The council, supported by the Scottish Executive, last month slapped a moratorium on planning applications on the 176 ha Granton Waterfront as it wants to give precedence to a Llewelyn-Davies £500m-800m masterplan for the wider area. This scheme is set to be Scotland's biggest regeneration project.
The Foster plan was to redevelop a heavily contaminated British Gas site into a mixed-use scheme. In order to offset the cost of soil remediation, the scheme proposed the construction of a major supermarket. However, the proposal for the supermarket has proved controversial.
Edinburgh City Council, which has also expressed an interest in buying the site, has commissioned a retail impact study to assess whether there should be a large retail development in Granton and, if so, where it should be located.
A source close to the project said: "The combatants are moving around each other at the moment. There is a concern about the impact of a major retail outlet on local centres."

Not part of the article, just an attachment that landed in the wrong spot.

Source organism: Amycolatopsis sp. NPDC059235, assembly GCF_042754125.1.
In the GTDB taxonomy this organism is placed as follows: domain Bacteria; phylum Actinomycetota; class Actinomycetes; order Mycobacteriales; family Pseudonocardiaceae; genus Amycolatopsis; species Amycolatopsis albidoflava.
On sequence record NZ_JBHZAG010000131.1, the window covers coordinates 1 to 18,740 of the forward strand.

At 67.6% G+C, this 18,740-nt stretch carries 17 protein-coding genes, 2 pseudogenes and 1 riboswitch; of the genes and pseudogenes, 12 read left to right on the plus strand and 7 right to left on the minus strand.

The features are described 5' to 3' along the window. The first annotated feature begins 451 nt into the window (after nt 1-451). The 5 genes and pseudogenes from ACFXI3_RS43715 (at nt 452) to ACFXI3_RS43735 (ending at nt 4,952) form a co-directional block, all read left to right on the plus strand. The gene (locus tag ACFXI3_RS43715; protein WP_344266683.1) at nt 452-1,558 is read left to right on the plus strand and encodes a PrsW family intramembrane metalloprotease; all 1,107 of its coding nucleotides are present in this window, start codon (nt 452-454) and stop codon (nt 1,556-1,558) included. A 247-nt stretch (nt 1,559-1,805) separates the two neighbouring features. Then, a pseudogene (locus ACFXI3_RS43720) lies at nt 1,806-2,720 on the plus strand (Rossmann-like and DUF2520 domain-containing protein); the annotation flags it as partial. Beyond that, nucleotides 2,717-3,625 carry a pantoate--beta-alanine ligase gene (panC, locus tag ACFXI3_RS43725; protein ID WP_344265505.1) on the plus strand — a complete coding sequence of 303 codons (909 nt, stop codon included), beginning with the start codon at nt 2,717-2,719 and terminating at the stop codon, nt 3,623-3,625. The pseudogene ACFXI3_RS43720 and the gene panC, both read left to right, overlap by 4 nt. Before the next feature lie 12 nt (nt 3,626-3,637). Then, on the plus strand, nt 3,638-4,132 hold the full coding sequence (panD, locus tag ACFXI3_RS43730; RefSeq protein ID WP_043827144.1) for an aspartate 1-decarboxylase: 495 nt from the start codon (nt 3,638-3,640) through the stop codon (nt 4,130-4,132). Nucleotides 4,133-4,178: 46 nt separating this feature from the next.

A second scheme now under threat is a CD Associates plan to redevelop Granton Harbour for Forth Ports' property division. The proposal has been opposed by residents.
They are concerned about the provision of luxury housing and leisure facilities, which they fear could precipitate a property boom that would make housing too expensive.
The parties to the regeneration of Granton are now discussing ways of accommodating the different interests of the parties.
A source at Llewelyn-Davies said of the CD Associates' scheme: "We are developing our own view about how the harbour might be developed. We are hoping the two can be reconciled."
However, Edinburgh City Council has made it clear that its planning requirements will be decisive. Alan Cooper, head of major projects at the council, said: "British Gas and Forth Ports have to get their ideas to accord with ours."
The Llewelyn-Davies' masterplan is due to be delivered at the end of this month. Edinburgh council intends to launch the scheme on 8 December. There will then be a three month consultation exercise before implementation begins.
The client for the Llewelyn-Davies scheme, which will include 3000 homes, is Waterfront Edinburgh Partnership. This is a joint venture between the council, Lothian and Edinburgh Enterprise and Scottish Homes.
Llewelyn-Davies replaced CZWG/EDAW in June as masterplanner of the waterfront area.